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Simply Stated: Research Updates in Spinal-Bulbar Muscular Atrophy (SBMA)

By Sujatha Gurunathan Tuesday, August 1, 2023

5 Second Summary

“Simply Stated” is a Quest column designed to explain some terms and basic facts about neuromuscular diseases.

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Spinal-bulbar muscular atrophy (SBMA) is a genetic disorder in which degeneration of lower motor neurons, the nerve cells that connect the spinal cord and brainstem to the muscles, causes slow, progressive weakness, atrophy (thinning or loss), and fasciculations (twitching) in muscles throughout the body. In many people, SBMA affects facial and swallowing muscles, as well as muscles in the arms and legs. The disease can also cause hormonal dysfunction related to the loss of testosterone activity. SBMA primarily affects adult males, with an estimated prevalence of about 1 in 300,000 men.

SBMA is sometimes called Kennedy disease, after William Kennedy, the physician who originally described the condition in 1968. It is also sometimes called bulbospinal muscular atrophy. The term “bulbar” is a reference to the bulblike structure in the lower part of the brain that contains nerve cells that control muscles in the face, mouth and throat.

Symptoms of SBMA

Men with SBMA typically begin experiencing symptoms between the ages of 30 to 50 years old, though the disease may appear earlier or later in some people. Early signs of SBMA are difficulty walking and a tendency to fall. Many affected people also experience muscle cramps. SBMA continues to progress very slowly, over the course of decades.

By one to two decades after symptom onset, most affected people will experience muscle weakness and atrophy in their arm and leg muscles, particularly in the muscles nearest the center of the body. They may notice twitching or cramping of their limb muscles, and many will have difficulty climbing stairs. About one-third of affected people will require a wheelchair 20 years after symptom onset.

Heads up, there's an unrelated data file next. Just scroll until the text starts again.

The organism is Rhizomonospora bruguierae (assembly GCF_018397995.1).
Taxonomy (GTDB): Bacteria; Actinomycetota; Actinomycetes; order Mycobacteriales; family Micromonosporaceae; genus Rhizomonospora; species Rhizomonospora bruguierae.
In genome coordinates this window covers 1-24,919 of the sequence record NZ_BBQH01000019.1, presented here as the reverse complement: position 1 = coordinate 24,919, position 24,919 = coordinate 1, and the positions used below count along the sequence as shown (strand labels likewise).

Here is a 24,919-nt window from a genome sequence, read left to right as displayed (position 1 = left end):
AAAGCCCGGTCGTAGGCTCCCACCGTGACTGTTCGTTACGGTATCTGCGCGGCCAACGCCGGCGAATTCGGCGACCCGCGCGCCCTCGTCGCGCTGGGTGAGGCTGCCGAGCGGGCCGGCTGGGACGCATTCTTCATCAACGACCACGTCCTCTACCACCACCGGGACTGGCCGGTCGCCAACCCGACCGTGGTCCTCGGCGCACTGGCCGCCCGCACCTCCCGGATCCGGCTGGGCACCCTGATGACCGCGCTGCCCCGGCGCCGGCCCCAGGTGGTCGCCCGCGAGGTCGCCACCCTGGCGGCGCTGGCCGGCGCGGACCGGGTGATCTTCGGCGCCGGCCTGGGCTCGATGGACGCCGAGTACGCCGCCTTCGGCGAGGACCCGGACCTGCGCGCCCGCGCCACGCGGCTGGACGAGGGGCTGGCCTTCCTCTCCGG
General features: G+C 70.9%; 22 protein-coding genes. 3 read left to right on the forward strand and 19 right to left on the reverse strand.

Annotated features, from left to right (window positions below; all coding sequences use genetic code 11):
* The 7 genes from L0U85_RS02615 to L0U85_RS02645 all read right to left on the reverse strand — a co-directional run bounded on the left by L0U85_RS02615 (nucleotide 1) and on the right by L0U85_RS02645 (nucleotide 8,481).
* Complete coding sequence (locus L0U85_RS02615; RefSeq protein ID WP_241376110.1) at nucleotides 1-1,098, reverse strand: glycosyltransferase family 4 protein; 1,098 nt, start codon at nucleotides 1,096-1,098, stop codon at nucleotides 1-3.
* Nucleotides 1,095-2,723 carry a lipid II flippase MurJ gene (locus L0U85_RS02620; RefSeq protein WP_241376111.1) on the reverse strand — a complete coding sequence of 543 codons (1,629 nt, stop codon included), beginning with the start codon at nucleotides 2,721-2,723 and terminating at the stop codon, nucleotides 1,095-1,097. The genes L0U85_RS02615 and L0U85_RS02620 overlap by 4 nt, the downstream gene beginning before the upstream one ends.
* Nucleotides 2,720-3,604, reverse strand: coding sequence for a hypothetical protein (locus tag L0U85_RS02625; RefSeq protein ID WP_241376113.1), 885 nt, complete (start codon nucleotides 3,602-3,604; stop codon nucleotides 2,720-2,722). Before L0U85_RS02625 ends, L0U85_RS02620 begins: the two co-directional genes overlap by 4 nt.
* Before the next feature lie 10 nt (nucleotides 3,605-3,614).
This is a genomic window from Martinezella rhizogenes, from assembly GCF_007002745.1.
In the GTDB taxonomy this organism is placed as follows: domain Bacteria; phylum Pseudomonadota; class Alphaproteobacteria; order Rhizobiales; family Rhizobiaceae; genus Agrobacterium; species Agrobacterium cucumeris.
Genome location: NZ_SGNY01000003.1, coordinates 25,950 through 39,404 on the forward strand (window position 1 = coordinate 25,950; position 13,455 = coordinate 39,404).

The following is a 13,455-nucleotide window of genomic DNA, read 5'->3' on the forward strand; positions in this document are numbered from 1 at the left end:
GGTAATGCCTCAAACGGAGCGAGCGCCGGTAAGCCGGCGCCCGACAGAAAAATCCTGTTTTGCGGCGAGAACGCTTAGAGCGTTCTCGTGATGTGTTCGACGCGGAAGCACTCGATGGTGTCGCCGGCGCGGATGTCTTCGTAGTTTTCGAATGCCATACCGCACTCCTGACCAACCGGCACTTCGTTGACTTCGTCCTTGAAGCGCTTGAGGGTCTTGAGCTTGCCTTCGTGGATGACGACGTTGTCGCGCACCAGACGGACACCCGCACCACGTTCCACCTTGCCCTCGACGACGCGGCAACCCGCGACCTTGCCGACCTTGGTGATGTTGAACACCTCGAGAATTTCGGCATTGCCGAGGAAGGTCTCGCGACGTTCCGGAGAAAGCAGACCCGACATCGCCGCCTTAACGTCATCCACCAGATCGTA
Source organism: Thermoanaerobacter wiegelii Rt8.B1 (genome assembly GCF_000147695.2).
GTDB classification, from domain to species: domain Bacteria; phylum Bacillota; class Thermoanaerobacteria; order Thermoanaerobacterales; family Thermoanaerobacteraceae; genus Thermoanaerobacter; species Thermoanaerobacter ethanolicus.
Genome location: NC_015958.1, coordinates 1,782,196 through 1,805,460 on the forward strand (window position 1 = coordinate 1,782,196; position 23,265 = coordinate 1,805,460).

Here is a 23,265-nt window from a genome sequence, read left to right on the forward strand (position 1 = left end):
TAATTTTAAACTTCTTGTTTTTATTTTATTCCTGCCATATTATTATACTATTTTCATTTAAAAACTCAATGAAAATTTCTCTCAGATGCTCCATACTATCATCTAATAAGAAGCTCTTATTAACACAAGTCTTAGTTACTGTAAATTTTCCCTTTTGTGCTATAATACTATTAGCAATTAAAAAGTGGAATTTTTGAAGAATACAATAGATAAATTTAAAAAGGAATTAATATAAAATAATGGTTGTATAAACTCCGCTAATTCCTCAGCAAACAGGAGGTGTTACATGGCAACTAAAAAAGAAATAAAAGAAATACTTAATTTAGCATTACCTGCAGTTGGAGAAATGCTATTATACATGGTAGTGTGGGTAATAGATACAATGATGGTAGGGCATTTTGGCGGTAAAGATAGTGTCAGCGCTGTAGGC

Most people with SBMA eventually show dysfunction in their bulbar muscles, which results in difficulty with speaking and swallowing. In severe cases, affected people may be at risk for aspiration pneumonia, a lung infection caused by food or liquid entering the airways or lung, or for lung failure due to weakness of the bulbar and respiratory (breathing) muscles. These complications are uncommon, but can be life-threatening. Most people with SBMA, however, have a normal life expectancy.

SBMA can also cause hormonal issues in men with the disease. Men with SBMA sometimes develop enlarged breasts, known as gynecomastia, and may have reduced fertility and atrophy (shrinking) of the testicles. These symptoms are related to abnormal processing of male hormones, known as androgens, which include the hormone testosterone.

In the few women who have SBMA, the symptoms are usually mild. Female carriers of the flawed gene that causes SBMA sometimes develop muscle cramps and twitches, particularly as they get older (>60-70 years old).

For more information about the signs and symptoms of SBMA, a detailed clinical overview of SBMA can be found here.

Cause of SBMA

SBMA is caused by a genetic defect in the androgen receptor (AR) gene found on the X chromosome. The AR gene contains a repeated sequence of DNA known as a CAG triplet repeat. Most people have fewer than 34 CAG repeats in their AR gene, leading to production of normal androgen receptor proteins. People with SBMA, however, have an abnormal expansion of the number of CAG repeats in their AR gene, with more than 38 CAG repeats present. Scientifically, this change is referred to as a “trinucleotide repeat expansion.” The normal function of the androgen receptor is to help cells process androgens, including testosterone. Abnormal expansions in the AR gene causes production of defective androgen receptor proteins that cannot transport the male hormones correctly.  Additionally, these defective androgen receptors are thought to accumulate in nerve cells and block normal processes. These defects lead to death of the nerves cells and loss of communication between nerve and muscle cells, leading to muscle dysfunction and the signs and symptoms of SBMA.

SBMA is considered an X-linked inherited disorder that primarily affects males, though in rare cases, it can affect females. The term X-linked refers to the fact that the AR gene is located on the X chromosome. Since boys are born with only one copy of the X chromosome, every boy who inherits an X chromosome with the defective AR gene will produce flawed androgen receptor proteins and be affected by the disease. Girls, on the other hand, are born with two copies of the X chromosome. Therefore, a girl who inherits one defective AR gene may still have normal copy of the AR gene on her other X chromosome and produce some normal androgen receptor protein. Girls with one copy of the mutated AR gene are known as carriers, and they can potentially pass on the defective AR gene to their children. SBMA carriers are usually asymptomatic, however, some SBMA carriers develop SBMA-like symptoms.